Also known as moderate-right politics, this ideology leans to the right in the political spectrum but is closer to the center. This ideology supports the economy, development, and private property, as well as human rights.
Taxes are a compulsory contribution to state revenue that comes from the workers’ income and business profit or are added to the cost of goods, services, and transactions.
Working Guatemala citizens have the obligation to pay los impuestos (taxes).
The institution in charge of collecting taxes for the Guatemalan government is la Superintendencia de Administración Tributaria- SAT (Superintendency of Tax Administration).
Here’s a list of taxes Guatemalans pay:
|cement distribution tax||el impuesto a la distribución de cemento|
|direct taxes||los impuestos directos|
|great contributor regime tax||el impuesto del régimen del gran contribuyente|
|income tax||el Impuesto Sobre la Renta- ISR|
|indirect taxes||los impuestos indirectos|
|Inheritance, legacy and donation tax||impuesto sobre herencias, legados y donaciones|
|road tax||el impuesto sobre circulación de vehículos terrestres, marítimos y aéreos|
|small taxpayer regime tax||el impuesto del régimen del pequeño contribuyente|
|single tax on the property||el Impuesto Único sobre Inmuebles- IUSI|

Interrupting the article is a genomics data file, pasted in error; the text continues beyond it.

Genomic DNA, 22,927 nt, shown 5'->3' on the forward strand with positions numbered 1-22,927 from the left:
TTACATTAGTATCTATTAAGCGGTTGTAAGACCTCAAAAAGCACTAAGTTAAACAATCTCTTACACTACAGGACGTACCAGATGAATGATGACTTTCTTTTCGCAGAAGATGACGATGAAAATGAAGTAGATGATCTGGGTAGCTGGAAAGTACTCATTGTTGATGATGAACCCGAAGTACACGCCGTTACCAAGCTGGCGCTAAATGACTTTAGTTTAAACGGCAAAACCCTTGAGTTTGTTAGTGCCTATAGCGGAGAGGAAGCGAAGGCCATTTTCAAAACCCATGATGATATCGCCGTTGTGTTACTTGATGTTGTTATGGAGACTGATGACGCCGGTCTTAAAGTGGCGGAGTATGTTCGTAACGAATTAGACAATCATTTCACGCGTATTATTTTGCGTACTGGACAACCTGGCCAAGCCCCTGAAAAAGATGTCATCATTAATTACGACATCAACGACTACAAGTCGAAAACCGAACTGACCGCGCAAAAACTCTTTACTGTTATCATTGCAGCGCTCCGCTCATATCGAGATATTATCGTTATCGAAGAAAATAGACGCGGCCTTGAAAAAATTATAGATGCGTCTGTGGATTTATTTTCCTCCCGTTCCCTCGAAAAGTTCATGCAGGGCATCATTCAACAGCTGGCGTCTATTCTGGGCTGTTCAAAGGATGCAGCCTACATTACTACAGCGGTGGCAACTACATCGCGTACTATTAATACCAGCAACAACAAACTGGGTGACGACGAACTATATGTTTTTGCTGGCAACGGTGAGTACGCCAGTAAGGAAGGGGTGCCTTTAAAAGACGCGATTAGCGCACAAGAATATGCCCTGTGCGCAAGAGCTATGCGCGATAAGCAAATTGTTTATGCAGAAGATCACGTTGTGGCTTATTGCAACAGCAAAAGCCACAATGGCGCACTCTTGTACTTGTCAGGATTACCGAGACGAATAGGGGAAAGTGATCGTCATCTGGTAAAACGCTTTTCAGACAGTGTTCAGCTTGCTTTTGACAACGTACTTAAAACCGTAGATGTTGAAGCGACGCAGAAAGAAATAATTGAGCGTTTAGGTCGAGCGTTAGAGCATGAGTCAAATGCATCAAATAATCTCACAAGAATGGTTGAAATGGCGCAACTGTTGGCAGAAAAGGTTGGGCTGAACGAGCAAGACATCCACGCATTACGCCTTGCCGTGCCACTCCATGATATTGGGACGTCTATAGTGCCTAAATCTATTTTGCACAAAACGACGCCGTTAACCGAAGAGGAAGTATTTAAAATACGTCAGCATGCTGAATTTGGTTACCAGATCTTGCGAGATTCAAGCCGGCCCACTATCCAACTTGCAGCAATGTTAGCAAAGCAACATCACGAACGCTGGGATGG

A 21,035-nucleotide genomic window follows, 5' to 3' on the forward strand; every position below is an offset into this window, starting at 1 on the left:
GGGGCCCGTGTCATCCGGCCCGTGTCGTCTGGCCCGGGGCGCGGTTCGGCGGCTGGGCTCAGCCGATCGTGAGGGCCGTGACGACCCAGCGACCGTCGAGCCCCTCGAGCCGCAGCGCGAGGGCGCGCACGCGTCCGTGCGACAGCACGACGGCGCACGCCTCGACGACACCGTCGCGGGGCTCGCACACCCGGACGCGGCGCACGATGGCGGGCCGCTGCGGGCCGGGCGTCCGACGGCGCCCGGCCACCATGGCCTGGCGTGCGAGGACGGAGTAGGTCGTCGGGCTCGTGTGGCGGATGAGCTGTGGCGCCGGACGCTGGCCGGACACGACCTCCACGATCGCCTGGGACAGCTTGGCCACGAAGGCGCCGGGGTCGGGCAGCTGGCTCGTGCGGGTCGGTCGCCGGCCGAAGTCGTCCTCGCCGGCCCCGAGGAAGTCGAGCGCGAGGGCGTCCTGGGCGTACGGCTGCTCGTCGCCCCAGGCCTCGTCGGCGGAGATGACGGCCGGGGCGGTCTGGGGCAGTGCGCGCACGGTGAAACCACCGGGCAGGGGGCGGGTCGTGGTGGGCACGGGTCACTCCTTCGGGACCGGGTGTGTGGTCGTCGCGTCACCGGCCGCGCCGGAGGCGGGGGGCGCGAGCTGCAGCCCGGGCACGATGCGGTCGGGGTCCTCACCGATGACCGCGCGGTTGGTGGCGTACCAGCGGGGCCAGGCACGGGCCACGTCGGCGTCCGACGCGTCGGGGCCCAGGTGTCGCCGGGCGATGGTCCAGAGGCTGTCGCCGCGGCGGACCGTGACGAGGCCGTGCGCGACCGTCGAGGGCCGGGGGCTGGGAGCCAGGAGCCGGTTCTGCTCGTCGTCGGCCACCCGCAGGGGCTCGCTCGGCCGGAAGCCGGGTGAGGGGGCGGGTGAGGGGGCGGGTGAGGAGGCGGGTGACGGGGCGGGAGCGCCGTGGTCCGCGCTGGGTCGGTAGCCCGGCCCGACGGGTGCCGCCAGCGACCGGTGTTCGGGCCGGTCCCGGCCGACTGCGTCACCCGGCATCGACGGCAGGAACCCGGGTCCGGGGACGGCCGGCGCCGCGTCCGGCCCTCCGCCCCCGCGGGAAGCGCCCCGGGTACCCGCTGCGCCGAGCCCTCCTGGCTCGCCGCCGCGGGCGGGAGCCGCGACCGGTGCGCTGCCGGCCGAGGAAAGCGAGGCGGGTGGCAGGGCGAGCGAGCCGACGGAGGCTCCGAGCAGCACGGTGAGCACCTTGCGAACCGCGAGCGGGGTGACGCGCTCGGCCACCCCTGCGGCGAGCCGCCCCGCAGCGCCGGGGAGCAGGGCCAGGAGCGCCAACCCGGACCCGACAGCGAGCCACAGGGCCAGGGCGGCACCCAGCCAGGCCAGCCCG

|solidarity tax||el impuesto de solidaridad|
|tax on the distribution of crude oil and petroleum-derived fuel||el impuesto a la distribución de petróleo crudo y combustibles derivados del petróleo|
|Value Added Tax- VAT||el Impuesto al Valor Agregado- IVA|
Check out the official SAT website to learn more about Guatemalan taxes
Learn about Guatemala In Spanish!
As a Guatemalan, I can tell you how beautiful and amazing my country is. It is full of life and colors. Its natural beauty is breathtaking, and even though we still have a long way to go in regard to political and corruption issues, Guatemala is a wonderful place to visit.
Knowing Spanish when you travel here removes the language barrier and promotes better communication. It empowers you to have a meaningful, in-depth experience of Guatemalan culture and people. Also, learning Spanish also helps your cognition and decision-making abilities!
Sign up for a free trial class at Homeschool Spanish Academy to prepare for your trip to Guatemala. And since all of our teachers live in Guatemala, you can ask them more about the country’s government, society, and traditions!